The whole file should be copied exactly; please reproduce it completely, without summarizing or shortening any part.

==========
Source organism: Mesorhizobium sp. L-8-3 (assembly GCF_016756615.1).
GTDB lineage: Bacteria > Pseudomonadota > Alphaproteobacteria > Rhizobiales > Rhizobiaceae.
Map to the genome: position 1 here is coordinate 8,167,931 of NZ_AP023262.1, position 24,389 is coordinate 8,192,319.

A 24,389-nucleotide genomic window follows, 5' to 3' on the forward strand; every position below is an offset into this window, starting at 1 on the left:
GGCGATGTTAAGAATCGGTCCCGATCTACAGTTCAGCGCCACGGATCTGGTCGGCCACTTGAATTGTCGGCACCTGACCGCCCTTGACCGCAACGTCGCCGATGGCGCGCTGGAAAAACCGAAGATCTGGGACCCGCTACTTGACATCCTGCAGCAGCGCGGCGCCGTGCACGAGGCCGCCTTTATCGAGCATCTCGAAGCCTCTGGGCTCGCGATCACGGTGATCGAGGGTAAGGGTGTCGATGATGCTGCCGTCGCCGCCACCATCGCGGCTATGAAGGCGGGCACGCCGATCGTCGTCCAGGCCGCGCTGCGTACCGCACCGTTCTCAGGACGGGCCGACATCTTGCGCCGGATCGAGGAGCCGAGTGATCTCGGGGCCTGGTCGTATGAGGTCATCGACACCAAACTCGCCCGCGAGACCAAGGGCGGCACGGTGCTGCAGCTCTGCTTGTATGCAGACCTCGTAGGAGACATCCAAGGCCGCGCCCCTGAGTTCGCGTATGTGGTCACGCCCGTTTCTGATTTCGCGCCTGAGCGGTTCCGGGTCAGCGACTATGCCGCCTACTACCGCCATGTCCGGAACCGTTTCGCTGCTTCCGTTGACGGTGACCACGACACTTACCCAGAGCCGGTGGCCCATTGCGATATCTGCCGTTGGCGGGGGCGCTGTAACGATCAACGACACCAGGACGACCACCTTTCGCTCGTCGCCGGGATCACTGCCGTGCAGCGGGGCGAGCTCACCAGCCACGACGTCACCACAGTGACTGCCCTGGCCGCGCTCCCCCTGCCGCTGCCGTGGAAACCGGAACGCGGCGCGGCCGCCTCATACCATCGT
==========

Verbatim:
Source organism: Mesorhizobium sp. L-8-3 (assembly GCF_016756615.1).
GTDB lineage: Bacteria > Pseudomonadota > Alphaproteobacteria > Rhizobiales > Rhizobiaceae.
Map to the genome: position 1 here is coordinate 8,167,931 of NZ_AP023262.1, position 24,389 is coordinate 8,192,319.

A 24,389-nucleotide genomic window follows, 5' to 3' on the forward strand; every position below is an offset into this window, starting at 1 on the left:
GGCGATGTTAAGAATCGGTCCCGATCTACAGTTCAGCGCCACGGATCTGGTCGGCCACTTGAATTGTCGGCACCTGACCGCCCTTGACCGCAACGTCGCCGATGGCGCGCTGGAAAAACCGAAGATCTGGGACCCGCTACTTGACATCCTGCAGCAGCGCGGCGCCGTGCACGAGGCCGCCTTTATCGAGCATCTCGAAGCCTCTGGGCTCGCGATCACGGTGATCGAGGGTAAGGGTGTCGATGATGCTGCCGTCGCCGCCACCATCGCGGCTATGAAGGCGGGCACGCCGATCGTCGTCCAGGCCGCGCTGCGTACCGCACCGTTCTCAGGACGGGCCGACATCTTGCGCCGGATCGAGGAGCCGAGTGATCTCGGGGCCTGGTCGTATGAGGTCATCGACACCAAACTCGCCCGCGAGACCAAGGGCGGCACGGTGCTGCAGCTCTGCTTGTATGCAGACCTCGTAGGAGACATCCAAGGCCGCGCCCCTGAGTTCGCGTATGTGGTCACGCCCGTTTCTGATTTCGCGCCTGAGCGGTTCCGGGTCAGCGACTATGCCGCCTACTACCGCCATGTCCGGAACCGTTTCGCTGCTTCCGTTGACGGTGACCACGACACTTACCCAGAGCCGGTGGCCCATTGCGATATCTGCCGTTGGCGGGGGCGCTGTAACGATCAACGACACCAGGACGACCACCTTTCGCTCGTCGCCGGGATCACTGCCGTGCAGCGGGGCGAGCTCACCAGCCACGACGTCACCACAGTGACTGCCCTGGCCGCGCTCCCCCTGCCGCTGCCGTGGAAACCGGAACGCGGCGCGGCCGCCTCATACCATCGT